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Subject:RE: Good font combination story From:"Ed" <hamonwry12 -at- hotmail -dot- com> To:"'McLauchlan, Kevin'" <Kevin -dot- McLauchlan -at- safenet-inc -dot- com>, <techwr-l -at- lists -dot- techwr-l -dot- com> Date:Wed, 19 May 2010 10:49:33 -0400
I don't claim to be an expert on typography, but I am a huge fan and try to
pay attention to it. Secretly, I really want to be a graphic designer. I
think that fonts definitely have their own personality.
Helvetica and Arial will be hard to discern differences, as Arial is
basically Microsoft's version of Helvetica. However, you can see differences
between Arial and Verdana, I'd call Arial a bit 'friendlier'; Verdana is
Things to look for: individual characters. How does the letter y terminate
at the bottom (descender)? Does the letter a have the ascender or not? Are
they tall and skinny, or wide and narrow? Are the characters mono-spaced,
such as Courier and other typewriter-style fonts? Are the serifs short or
If fonts didn't have different usages, there wouldn't be so many of them.
> -----Original Message-----
> From: McLauchlan, Kevin [mailto:Kevin -dot- McLauchlan -at- safenet-inc -dot- com]
> Sent: Wednesday, May 19, 2010 9:58 AM
> To: Ed; techwr-l -at- lists -dot- techwr-l -dot- com
> Subject: RE: Good font combination story
> Ed sed:
> > Since this has come up recently:
> > Four techniques for combining fonts
> > http://www.typography.com/email/2010_03/index_tw.htm
> Hmm. Doesn't a "technique" presuppose the ability to
> actually discern one from another?
> I don't have it.
> Reading the descriptions after each example, I was
> reminded of the pretentious claptrap (much parodied)
> that used to pass for wine reviews in many places.
> "Insouciant at the start, with a droll finish..."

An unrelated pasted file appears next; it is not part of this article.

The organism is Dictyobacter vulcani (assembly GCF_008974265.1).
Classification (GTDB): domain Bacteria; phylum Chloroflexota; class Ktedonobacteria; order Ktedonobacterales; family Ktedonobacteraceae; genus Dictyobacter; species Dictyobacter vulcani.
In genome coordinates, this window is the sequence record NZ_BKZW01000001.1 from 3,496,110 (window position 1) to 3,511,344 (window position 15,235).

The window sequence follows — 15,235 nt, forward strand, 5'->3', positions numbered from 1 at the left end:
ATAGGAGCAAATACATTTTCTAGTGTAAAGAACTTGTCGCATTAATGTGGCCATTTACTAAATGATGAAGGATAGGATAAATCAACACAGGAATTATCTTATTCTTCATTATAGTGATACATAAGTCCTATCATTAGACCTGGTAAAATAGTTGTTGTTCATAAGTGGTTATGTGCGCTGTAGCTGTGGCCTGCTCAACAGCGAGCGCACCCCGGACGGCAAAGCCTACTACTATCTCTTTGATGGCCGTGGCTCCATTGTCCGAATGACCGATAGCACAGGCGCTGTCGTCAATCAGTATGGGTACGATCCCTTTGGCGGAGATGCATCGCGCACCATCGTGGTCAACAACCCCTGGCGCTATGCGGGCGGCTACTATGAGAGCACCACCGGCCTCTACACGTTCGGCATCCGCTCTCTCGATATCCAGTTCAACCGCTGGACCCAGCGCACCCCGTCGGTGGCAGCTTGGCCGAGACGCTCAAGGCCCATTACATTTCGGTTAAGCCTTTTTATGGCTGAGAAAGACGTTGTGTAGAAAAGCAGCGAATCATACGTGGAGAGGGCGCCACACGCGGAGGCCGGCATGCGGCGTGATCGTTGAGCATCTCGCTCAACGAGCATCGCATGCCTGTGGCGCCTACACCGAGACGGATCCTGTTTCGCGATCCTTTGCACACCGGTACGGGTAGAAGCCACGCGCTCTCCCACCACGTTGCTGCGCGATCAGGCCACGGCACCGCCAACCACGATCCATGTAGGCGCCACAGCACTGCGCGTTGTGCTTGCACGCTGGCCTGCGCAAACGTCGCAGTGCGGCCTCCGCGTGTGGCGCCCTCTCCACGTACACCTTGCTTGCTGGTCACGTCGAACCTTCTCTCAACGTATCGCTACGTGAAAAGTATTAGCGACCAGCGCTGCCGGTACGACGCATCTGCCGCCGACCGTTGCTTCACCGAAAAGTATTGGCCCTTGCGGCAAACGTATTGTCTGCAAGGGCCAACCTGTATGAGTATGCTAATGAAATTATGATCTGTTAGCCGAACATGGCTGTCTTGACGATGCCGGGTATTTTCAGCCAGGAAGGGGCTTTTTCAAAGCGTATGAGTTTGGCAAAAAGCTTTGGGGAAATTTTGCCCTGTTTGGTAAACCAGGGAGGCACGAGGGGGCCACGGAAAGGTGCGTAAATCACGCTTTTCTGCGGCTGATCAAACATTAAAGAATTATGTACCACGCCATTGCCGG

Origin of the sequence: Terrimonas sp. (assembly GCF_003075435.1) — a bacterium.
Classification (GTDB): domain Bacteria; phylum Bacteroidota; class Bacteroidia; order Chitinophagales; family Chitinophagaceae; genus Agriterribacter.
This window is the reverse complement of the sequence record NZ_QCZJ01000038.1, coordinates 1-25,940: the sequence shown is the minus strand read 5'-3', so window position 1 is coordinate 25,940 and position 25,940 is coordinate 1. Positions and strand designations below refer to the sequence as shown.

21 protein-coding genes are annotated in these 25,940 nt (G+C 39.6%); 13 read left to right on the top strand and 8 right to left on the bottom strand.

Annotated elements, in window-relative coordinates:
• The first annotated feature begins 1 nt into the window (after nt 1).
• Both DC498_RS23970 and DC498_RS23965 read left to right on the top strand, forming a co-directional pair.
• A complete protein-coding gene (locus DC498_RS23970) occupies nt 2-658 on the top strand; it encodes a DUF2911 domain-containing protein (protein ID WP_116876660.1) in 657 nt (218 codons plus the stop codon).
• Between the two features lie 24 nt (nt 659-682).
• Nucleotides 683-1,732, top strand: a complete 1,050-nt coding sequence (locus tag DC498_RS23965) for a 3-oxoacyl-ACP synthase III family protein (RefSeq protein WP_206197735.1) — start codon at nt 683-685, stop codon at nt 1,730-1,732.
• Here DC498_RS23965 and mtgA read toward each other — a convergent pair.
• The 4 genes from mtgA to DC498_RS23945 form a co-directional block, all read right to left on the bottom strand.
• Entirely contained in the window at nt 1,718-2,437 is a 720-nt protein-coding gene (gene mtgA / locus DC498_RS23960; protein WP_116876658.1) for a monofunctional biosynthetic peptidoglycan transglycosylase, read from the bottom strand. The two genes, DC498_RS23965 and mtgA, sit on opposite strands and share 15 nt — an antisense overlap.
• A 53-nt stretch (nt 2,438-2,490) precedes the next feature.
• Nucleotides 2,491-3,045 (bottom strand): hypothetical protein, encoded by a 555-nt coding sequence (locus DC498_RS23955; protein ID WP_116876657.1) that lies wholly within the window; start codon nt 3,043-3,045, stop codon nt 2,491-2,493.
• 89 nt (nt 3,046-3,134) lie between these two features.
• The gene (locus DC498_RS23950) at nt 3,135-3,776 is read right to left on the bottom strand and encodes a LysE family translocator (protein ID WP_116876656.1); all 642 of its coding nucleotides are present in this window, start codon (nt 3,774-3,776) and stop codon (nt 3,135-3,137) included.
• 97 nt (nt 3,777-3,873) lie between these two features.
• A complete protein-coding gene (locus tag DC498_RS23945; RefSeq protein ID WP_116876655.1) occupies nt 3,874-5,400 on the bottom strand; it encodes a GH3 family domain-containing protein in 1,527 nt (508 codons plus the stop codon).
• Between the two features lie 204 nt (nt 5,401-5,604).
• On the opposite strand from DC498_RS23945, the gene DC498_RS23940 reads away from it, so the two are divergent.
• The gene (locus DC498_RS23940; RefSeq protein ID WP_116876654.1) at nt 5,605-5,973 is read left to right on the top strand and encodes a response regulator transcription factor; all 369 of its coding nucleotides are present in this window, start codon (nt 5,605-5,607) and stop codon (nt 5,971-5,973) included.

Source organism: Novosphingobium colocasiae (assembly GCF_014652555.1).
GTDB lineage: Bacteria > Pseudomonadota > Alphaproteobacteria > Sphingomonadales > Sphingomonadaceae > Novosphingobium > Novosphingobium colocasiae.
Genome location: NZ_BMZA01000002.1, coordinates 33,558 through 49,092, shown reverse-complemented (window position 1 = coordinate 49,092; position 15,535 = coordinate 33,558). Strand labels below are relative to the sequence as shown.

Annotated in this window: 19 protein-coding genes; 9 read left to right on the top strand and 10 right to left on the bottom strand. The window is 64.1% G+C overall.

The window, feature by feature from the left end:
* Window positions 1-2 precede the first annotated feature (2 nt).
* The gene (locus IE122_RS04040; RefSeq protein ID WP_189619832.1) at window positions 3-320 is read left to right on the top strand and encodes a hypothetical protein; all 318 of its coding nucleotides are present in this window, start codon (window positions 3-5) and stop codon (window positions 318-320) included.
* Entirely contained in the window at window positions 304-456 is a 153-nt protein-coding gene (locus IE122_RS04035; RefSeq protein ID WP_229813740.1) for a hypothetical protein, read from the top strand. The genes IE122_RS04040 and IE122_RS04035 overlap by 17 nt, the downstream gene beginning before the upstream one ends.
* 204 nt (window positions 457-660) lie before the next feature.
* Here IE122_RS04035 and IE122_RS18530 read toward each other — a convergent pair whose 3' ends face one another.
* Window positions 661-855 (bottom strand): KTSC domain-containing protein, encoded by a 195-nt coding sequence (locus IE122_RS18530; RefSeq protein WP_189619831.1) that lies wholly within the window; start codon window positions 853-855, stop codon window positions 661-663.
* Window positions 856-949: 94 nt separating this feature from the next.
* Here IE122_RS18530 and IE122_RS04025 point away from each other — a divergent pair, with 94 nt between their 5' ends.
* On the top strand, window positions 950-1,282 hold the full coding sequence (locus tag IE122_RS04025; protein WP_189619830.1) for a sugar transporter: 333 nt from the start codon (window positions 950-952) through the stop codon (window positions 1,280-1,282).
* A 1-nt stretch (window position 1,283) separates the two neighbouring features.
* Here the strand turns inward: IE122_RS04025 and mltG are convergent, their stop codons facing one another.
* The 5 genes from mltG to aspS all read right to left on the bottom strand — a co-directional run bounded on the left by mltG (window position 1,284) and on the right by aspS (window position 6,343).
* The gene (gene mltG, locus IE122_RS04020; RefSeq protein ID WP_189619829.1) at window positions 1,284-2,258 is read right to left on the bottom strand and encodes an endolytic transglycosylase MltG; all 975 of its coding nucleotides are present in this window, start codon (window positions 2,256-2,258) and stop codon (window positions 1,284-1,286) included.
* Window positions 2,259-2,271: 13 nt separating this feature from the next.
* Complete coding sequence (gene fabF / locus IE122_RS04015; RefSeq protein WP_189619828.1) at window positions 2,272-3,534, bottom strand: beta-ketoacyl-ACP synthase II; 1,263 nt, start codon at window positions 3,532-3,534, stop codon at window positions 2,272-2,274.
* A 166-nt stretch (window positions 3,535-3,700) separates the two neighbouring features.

> I could sorta see "solid" as an attribute of a
> given font family. Perhaps "light"... perhaps even
> "crisp"... but .... "Lyrical" ... come ON!
> "Debonair"? Get real! A font?
> Perhaps somebody who does nothing else all day for
> years must develop a sensitivity that allows them
> to pick out the attributes. Probably that person
> also needs the same in-built sensibility that makes
> for a good graphic designer.
> As not either one of those, I can't reliably tell
> Helvetica from Arial from Verdana... in bright light...
> with the wind at my back... down-hill...
> I'm curious, though, how many people actually
> can spot a given font in a crowd. Especially a
> crowd of what the unwashed would regard as similar
> Of course, in the spirit of "I might not know much
> about art, but I know what I like", good typography
> seems to just hang together in a pleasing way. It's
> the 'what' of that pleasingness that escapes me in
> individual situations. Yes, of course you could
> point to an example and explain it to me... and
> there's a chance that you would not sound entirely
> like Charlie Brown's teacher while doing so. :-)
> Am I alone?
> - K
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